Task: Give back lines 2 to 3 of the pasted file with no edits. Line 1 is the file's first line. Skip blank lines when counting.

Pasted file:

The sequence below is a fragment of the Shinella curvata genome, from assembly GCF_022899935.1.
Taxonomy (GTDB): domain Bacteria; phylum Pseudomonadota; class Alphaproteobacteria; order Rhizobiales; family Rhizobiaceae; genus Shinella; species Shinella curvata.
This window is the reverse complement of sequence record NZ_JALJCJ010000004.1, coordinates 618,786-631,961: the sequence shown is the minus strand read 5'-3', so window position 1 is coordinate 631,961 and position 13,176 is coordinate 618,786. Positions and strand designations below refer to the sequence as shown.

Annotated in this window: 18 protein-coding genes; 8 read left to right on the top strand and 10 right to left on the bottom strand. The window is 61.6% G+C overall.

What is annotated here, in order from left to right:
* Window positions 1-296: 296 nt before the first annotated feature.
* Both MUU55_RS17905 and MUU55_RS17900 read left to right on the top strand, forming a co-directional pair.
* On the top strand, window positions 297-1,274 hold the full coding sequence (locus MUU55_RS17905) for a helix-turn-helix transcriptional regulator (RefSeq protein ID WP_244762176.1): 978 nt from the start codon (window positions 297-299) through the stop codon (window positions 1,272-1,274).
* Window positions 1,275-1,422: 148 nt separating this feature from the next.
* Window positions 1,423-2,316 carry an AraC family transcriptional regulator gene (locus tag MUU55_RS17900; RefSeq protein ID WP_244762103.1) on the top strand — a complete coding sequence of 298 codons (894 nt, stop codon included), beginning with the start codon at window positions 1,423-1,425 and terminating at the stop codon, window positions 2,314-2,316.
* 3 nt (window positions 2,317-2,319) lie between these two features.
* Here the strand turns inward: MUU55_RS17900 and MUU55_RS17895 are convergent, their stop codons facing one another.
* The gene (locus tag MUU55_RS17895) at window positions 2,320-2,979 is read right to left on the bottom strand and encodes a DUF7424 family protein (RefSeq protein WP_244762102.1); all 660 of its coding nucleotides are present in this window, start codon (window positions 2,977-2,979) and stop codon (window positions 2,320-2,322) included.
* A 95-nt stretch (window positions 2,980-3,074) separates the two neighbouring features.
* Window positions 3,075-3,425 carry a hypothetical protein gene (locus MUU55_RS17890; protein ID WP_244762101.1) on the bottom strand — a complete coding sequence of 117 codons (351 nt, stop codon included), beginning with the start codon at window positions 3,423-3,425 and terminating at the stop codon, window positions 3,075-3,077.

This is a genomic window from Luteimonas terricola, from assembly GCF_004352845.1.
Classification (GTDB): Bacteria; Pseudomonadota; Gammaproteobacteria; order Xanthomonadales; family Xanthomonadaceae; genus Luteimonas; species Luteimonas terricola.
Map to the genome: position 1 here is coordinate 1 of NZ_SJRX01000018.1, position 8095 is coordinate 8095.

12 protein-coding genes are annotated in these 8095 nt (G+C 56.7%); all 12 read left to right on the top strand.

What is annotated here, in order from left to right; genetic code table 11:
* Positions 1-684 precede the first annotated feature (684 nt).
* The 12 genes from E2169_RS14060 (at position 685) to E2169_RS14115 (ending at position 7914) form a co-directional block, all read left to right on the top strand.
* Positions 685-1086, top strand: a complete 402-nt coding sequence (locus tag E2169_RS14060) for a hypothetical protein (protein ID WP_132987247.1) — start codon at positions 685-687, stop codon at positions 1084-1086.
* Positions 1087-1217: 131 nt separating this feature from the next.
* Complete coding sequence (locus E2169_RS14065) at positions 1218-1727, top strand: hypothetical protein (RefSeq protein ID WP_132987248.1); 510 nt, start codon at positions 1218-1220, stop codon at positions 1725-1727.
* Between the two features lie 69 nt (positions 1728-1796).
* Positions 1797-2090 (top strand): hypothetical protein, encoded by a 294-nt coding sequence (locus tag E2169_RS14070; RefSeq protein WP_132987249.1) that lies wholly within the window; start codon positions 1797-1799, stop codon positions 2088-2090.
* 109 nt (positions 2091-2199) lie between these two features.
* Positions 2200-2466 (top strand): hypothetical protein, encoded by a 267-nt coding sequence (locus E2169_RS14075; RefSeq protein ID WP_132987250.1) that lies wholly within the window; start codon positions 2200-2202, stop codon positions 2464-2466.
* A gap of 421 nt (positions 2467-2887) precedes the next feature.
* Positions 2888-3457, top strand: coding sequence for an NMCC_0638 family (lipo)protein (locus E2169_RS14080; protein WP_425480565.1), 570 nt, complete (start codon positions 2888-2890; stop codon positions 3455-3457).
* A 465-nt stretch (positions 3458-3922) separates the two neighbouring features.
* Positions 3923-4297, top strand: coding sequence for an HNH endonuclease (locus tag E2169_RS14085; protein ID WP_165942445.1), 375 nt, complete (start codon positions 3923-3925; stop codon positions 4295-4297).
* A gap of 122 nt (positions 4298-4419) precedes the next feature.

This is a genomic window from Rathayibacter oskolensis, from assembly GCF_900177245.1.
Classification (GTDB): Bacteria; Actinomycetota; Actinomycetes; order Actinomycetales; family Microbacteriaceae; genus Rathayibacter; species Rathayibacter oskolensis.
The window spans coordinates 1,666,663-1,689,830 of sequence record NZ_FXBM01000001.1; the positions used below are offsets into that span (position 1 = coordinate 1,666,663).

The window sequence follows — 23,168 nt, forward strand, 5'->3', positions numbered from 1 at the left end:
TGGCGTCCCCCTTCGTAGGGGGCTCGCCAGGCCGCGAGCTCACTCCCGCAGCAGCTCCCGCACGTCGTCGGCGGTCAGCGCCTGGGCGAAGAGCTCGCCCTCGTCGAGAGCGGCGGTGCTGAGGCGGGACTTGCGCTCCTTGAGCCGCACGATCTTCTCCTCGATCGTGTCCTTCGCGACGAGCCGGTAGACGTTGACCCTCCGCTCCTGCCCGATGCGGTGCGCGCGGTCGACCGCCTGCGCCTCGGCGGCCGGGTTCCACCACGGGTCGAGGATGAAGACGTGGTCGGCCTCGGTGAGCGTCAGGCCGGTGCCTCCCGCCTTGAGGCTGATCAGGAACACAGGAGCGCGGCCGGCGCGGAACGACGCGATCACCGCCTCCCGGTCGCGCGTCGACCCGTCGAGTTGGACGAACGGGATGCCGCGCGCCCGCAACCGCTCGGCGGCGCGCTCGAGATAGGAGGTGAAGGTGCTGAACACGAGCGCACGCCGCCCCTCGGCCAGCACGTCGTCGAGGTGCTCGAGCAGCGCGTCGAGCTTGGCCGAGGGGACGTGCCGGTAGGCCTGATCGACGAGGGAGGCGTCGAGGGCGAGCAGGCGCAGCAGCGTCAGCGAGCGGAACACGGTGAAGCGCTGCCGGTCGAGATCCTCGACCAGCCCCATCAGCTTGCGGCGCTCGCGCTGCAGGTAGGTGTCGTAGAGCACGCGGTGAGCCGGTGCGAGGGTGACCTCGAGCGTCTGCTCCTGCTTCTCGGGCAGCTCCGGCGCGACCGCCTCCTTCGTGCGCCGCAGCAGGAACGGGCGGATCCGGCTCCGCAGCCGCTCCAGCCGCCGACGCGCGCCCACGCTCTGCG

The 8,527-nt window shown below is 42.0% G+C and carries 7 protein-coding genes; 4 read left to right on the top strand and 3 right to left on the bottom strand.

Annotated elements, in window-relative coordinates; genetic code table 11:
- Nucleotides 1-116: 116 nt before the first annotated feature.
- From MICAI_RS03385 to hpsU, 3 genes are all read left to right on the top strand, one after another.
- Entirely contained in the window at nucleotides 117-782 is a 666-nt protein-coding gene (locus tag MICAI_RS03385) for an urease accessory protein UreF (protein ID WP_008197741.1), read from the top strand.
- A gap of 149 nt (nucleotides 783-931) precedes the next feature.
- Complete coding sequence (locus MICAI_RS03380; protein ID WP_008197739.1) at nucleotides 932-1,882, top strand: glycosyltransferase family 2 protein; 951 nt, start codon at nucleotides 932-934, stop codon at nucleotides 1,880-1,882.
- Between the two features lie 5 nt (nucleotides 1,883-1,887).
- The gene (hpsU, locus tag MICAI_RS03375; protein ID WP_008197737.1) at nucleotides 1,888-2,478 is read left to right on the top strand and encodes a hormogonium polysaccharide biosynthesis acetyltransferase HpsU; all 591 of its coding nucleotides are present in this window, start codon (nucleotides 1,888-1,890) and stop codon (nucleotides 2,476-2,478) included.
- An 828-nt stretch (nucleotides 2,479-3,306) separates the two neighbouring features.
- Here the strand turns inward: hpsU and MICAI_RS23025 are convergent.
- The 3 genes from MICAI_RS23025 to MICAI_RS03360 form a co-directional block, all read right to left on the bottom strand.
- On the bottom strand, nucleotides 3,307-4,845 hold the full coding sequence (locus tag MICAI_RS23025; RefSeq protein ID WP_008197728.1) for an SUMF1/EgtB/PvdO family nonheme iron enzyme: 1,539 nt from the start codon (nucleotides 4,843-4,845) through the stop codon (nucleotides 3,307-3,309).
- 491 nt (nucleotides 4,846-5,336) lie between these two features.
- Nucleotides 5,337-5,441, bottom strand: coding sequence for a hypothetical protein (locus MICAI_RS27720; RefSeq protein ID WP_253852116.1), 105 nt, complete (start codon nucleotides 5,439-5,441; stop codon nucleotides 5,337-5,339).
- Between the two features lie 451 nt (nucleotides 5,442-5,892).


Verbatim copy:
Taxonomy (GTDB): domain Bacteria; phylum Pseudomonadota; class Alphaproteobacteria; order Rhizobiales; family Rhizobiaceae; genus Shinella; species Shinella curvata.
This window is the reverse complement of sequence record NZ_JALJCJ010000004.1, coordinates 618,786-631,961: the sequence shown is the minus strand read 5'-3', so window position 1 is coordinate 631,961 and position 13,176 is coordinate 618,786. Positions and strand designations below refer to the sequence as shown.